Saturday, May 29, 2010
Ind. Courts - Even more on "Backlog of cases extends toxicology test results: Toxicology tests often take weeks, months to complete"
Updating these May 13 and May 14, 2010 ILB entry, the Indianapolis Star has another story today, this one headed "State's troubled toxicology legacy remains: Ex-director's decisions are still costing state money." Mark Alesia and Tim Evans are the reporters. Some quotes [emphases by ILB]:
In October, the director of the Indiana State Department of Toxicology spent $1.5 million of taxpayer money to purchase new breath alcohol testing equipment.ILB Note: Yesterday's Court of Appeals decision in Francisco Javier Ramirez v. State of Indiana (ILB summary here, 2nd case) dealt in detail with, to quote from the concurring opinion, the admissibility of:
Eight months later, that director has resigned, and the equipment remains in storage. It is unclear when, or even if, it will ever be used.
Typically, before such purchases have been made in the past, the devices have been tested in the field by officers or at the law enforcement academy, said Steve Johnson, executive director of the Indiana Prosecuting Attorneys Association.
But law enforcement was kept in the dark when Michael Wagner made the purchase, Johnson said. Wagner resigned as director of the toxicology department May 13 amid an investigation into complaints about his performance.
Not only was law enforcement not consulted, Johnson said, but Wagner also made little or no progress on the months-long process to implement the machines. That includes adopting new testing protocol into the administrative code and training officers.
"We're not even close to rolling out the new instruments," Johnson said. * * *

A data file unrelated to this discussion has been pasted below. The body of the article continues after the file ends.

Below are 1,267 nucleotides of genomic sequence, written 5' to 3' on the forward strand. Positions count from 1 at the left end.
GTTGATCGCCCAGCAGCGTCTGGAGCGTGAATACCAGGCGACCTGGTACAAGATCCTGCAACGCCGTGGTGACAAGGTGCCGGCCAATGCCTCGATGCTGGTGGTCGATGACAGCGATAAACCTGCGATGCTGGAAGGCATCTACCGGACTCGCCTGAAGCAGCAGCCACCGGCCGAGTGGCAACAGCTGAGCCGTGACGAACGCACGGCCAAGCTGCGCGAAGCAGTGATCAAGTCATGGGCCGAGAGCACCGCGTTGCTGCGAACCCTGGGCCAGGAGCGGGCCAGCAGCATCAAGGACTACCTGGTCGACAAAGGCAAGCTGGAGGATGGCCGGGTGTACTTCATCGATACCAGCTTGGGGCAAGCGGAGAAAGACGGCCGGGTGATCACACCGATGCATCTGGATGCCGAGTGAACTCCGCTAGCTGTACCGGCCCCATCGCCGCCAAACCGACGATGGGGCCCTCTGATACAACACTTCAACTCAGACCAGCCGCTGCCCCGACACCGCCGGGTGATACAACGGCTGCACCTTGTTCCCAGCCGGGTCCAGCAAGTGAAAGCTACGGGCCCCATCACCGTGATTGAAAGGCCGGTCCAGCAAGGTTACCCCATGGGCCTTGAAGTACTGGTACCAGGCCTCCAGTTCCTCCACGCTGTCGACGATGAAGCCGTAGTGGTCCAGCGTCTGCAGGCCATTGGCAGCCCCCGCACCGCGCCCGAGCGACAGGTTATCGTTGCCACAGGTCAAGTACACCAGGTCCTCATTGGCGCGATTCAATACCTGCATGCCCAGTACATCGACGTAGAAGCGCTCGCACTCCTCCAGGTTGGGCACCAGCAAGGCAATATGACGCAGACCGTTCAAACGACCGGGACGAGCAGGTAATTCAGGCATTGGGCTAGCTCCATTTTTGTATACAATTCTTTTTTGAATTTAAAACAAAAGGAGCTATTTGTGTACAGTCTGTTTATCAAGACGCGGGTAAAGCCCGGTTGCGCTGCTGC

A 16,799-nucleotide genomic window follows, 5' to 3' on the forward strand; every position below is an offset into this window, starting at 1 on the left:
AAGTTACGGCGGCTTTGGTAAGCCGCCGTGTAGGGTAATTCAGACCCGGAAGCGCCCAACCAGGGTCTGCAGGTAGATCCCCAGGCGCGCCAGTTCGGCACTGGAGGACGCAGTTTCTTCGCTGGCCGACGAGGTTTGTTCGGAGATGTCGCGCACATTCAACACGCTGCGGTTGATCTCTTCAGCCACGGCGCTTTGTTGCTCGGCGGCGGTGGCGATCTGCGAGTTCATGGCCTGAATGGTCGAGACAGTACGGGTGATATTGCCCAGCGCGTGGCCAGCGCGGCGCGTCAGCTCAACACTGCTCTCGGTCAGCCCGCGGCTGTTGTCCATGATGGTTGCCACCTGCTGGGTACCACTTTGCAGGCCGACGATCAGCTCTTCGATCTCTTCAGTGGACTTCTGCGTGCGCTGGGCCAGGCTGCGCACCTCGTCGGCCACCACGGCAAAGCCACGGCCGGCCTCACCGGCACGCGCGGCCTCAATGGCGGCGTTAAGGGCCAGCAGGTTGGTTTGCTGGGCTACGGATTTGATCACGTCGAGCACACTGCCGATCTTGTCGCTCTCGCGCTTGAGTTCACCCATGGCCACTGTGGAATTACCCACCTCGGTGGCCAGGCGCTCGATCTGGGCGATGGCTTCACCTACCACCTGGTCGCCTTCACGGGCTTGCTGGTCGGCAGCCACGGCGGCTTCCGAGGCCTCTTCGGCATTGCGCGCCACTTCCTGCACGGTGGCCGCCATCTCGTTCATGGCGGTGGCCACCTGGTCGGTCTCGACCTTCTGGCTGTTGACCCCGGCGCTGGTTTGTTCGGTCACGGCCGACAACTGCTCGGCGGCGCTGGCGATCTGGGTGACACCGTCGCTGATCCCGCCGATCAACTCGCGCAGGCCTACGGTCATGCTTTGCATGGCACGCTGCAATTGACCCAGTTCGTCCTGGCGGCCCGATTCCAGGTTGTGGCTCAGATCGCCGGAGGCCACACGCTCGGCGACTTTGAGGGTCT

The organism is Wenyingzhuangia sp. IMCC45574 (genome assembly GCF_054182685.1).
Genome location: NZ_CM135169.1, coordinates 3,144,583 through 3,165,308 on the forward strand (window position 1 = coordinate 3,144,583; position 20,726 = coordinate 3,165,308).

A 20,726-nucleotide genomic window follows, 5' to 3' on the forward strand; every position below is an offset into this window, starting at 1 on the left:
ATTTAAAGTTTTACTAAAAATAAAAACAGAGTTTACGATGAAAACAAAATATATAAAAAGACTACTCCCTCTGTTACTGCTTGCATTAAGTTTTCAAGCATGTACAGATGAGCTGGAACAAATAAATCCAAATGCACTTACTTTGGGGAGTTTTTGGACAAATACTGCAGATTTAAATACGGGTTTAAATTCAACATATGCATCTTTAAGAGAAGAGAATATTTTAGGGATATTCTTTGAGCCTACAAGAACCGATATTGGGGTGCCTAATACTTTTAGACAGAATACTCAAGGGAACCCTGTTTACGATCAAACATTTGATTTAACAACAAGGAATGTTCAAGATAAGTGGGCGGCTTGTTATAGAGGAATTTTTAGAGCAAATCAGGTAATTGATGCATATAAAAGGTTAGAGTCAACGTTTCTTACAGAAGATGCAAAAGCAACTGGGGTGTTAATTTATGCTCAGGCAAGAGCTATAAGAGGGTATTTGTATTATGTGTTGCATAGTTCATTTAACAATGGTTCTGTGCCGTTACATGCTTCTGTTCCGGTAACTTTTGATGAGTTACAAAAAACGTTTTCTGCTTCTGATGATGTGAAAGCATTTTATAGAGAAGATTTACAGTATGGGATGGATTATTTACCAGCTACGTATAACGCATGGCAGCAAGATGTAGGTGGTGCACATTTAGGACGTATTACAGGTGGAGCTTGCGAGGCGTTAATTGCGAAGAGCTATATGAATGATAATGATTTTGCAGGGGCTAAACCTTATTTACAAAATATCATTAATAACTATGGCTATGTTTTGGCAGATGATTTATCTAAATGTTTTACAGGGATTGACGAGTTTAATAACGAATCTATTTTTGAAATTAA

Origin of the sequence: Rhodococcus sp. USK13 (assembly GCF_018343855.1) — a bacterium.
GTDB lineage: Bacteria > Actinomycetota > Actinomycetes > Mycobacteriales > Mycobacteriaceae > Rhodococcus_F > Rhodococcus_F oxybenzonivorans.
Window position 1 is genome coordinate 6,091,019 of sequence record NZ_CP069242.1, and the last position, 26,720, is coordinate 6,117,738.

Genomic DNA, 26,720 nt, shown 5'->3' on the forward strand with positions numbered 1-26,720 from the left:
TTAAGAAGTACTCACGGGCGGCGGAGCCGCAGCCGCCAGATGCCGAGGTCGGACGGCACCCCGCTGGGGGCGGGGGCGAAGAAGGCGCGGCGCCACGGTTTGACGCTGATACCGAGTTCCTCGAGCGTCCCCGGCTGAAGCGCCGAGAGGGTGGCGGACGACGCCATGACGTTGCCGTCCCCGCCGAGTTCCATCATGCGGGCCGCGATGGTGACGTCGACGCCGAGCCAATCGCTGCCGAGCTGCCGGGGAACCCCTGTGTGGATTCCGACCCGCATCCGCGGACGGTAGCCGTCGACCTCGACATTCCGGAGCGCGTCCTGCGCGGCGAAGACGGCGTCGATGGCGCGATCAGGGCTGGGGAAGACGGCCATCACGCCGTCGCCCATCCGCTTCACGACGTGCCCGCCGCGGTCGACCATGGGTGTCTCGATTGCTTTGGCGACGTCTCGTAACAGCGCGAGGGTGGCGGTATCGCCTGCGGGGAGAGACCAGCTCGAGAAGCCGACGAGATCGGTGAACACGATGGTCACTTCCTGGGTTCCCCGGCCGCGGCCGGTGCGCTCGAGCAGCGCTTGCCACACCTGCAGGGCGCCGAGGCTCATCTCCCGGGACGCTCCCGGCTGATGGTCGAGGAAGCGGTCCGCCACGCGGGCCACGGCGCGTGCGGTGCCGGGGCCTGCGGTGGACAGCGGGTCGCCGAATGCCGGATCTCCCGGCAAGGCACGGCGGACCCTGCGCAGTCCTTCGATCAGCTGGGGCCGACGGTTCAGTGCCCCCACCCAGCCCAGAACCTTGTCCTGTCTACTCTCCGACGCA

The machines, unlike roadside breath tests, are used in police facilities to take readings for evidence in court.
D. Craig Brater, dean of the Indiana University School of Medicine, which runs the state toxicology department, said the department will work with consultants to write the new administrative code. * * *
There also are questions on the bidding process and whether the machines were vetted properly.
Wagner purchased the equipment from St. Louis-based Intoximeters Inc. But a 28-year supplier to the state of alcohol breath testing machines -- including those currently in use -- said his company wasn't invited to bid. IU chose two companies that met certain specifications. * * *
"We were shut out without having a chance," said John Fusco, CEO of the company that makes the DataMaster device. "They basically told our sales rep, 'Too bad.' "
A spokeswoman for the IU Medical Center said the school's purchasing agent told her it was a "clean bidding process."
Then there is the issue of vetting. Assuming the machines eventually are put in the field, Johnson expects defense attorneys to challenge them from all angles.
"This is one of the reasons we wanted to find out more," he said. "What can we expect? I don't know what its track record is around the country." * * *
A committee chaired by a former judge, and with two state legislators as members, is expected to make recommendations June 11 about reforming the state toxicology department.
the State's Certificate of Inspection and Compliance of Breath Test Instruments (“Certificate”), which was used in this case to prove that the DataMaster was in compliance with the Department of Toxicology's accuracy requirements.
Posted by Marcia Oddi on May 29, 2010 09:55 AM
Posted to Indiana Courts